Guest opinion: U.S. out of balance without honoring natives |

Guest opinion: U.S. out of balance without honoring natives

Connie Baxter Marlow

Once we recognize the role of the American Indian in the evolution of our country, the dream for humanity carried to these shores by the early settlers of New England and Virginia will be realized, and we will lead the world as exemplars of liberty, justice, equality and abundance for all. Until that time, the United States, like a three-legged stool missing one of its legs, is out of balance without the Native American at the table.

As we journey together toward Nov. 11, 2020, the 400th anniversary of the signing of the Mayflower Compact by the visionaries who put their lives on the line to take a leap for humanity from absolute monarchy to a society based upon the ideals of self-governance and religious and civil liberty, let’s go within and seek the pathway to profoundly realizing those freedoms we dream of for our children.

We must first understand that the formative concepts that became the guiding principles of American democracy and the American mind and spirit took shape through intercultural exchange and cooperation.

The first synthesis between European colonists and the American Indian occurred during the extraordinary half-century of peace and friendship at Plymouth Plantation, 1621-1675, during which the Pilgrim separatists, who defied the King of England and sought political and religious freedom, shared a spiritual connection with the Native Americans they encountered and considered them equal under English law.

The second synthesis occurred as the European desire for freedom and autonomy expressed in the Mayflower Compact and the concepts of representative government in the Virginia House of Burgesses meshed with the mechanics of the federal republic governed by local and regional councils found in the Iroquois Great Law, resulted in the system of government set forth in the U.S. Constitution.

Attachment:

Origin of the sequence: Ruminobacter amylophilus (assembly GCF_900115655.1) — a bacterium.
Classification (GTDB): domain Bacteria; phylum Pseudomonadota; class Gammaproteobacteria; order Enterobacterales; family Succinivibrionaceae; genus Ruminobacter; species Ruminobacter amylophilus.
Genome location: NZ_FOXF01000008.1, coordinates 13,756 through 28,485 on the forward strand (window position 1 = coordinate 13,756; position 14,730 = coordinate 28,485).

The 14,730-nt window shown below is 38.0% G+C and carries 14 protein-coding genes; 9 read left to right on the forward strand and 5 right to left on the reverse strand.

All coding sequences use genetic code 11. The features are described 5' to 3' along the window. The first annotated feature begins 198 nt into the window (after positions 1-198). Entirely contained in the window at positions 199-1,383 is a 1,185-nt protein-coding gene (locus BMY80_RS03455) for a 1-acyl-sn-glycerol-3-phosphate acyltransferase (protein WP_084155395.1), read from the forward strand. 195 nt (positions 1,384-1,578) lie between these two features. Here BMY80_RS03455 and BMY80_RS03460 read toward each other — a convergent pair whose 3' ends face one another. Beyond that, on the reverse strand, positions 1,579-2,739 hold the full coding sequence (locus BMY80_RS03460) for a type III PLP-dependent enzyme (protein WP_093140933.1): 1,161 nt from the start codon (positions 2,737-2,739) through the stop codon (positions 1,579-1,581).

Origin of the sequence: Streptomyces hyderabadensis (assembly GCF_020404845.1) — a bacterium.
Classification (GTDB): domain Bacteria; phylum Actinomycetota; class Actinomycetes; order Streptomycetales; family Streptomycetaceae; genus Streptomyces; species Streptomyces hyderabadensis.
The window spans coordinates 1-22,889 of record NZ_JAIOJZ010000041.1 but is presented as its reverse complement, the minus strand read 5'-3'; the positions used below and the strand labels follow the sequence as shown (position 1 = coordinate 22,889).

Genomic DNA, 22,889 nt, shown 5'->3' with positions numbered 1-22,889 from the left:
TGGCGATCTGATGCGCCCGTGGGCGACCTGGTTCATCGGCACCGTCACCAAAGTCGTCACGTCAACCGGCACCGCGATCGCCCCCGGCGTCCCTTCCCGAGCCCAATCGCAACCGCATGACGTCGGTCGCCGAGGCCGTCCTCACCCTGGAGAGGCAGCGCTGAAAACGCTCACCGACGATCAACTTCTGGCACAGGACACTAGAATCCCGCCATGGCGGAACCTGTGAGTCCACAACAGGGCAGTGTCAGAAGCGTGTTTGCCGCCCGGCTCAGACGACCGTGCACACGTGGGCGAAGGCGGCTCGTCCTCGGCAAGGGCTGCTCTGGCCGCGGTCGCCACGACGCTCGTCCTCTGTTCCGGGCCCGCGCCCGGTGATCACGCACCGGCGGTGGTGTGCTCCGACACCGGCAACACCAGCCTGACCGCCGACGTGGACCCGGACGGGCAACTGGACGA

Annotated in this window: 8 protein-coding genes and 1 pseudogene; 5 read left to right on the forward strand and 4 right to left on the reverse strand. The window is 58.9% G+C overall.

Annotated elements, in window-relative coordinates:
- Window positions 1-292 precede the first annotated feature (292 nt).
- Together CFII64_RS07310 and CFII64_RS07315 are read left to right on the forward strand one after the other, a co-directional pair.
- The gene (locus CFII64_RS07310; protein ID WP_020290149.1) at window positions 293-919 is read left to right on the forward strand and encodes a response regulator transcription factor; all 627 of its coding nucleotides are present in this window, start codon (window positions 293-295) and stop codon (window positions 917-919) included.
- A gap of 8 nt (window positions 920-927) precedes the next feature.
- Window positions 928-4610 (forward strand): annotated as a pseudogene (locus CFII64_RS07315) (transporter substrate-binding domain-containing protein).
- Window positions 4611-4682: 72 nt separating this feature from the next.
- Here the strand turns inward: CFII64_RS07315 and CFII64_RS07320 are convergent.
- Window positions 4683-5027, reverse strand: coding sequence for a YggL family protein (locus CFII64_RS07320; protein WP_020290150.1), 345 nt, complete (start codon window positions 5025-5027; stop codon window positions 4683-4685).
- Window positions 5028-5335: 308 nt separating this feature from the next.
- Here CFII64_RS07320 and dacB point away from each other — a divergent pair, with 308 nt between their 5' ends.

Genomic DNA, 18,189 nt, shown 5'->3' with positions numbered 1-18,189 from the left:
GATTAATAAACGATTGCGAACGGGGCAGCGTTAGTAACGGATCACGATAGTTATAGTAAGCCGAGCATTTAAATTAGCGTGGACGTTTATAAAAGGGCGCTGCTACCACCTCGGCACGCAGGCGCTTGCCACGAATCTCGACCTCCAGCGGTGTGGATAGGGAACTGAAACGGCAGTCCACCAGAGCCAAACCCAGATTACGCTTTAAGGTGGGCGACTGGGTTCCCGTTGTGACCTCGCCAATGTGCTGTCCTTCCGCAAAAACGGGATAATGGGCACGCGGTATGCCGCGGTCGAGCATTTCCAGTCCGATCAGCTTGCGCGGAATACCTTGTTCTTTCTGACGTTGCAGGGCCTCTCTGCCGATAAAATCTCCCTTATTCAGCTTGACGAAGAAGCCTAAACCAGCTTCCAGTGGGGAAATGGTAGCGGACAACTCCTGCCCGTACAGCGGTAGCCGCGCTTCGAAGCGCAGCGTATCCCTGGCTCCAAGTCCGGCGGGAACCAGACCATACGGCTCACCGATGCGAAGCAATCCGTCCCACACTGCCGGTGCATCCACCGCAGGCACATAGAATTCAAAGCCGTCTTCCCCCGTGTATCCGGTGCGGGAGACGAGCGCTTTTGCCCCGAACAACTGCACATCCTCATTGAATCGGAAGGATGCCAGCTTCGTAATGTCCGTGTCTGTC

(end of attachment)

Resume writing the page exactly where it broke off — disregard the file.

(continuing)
Now, however, rather than liberty, equality, justice and abundance, the corruption — by money, power and progress — of the principles and ideals of the founders of New England — and those of the Native Americans they encountered, has prevailed.

We struggle to be proud of our Founders and the promises we made to the world in the freedom documents of the United States — the Mayflower Compact, the Declaration of Independence, the U.S. Constitution and the Emancipation Proclamation. That pride is tarnished by our inability to live up to these promises. The United States has lost its self-respect and the respect of the world.

At this point in time, New England history and the origin story of the United States is a morass of misinformation, revisionist history, distorted oral history, opinion, guilt, anger, shame and blame.

It is time to move forward. It is time to take the inspiration of the intercultural syntheses of the 54 years of peace and friendship modeled by Plymouth Colony, and the melding of the Great Law of the Iroquois into the Constitution, to the next level.

It is time to respect, honor and understand the Native American point of view and way of life. It is time to sit in council together and explore how we are going to realize the principles and ideals so treasured by the founders of this nation, by the American Indian, and by all people who dream of bringing universal liberty, equality, justice and abundance into actualization.

When we come together with the indigenous peoples of the world as equals, as family, and we each open our hearts and our minds to the other, the melding of our gifts will bring a new perspective that is invisible at this time. This new perspective will allow us to see the path to true unity, peace and freedom.

Connie Baxter Marlow of Woody Creek has been bringing visionary Native Americans to the Roaring Fork Valley since 1990.

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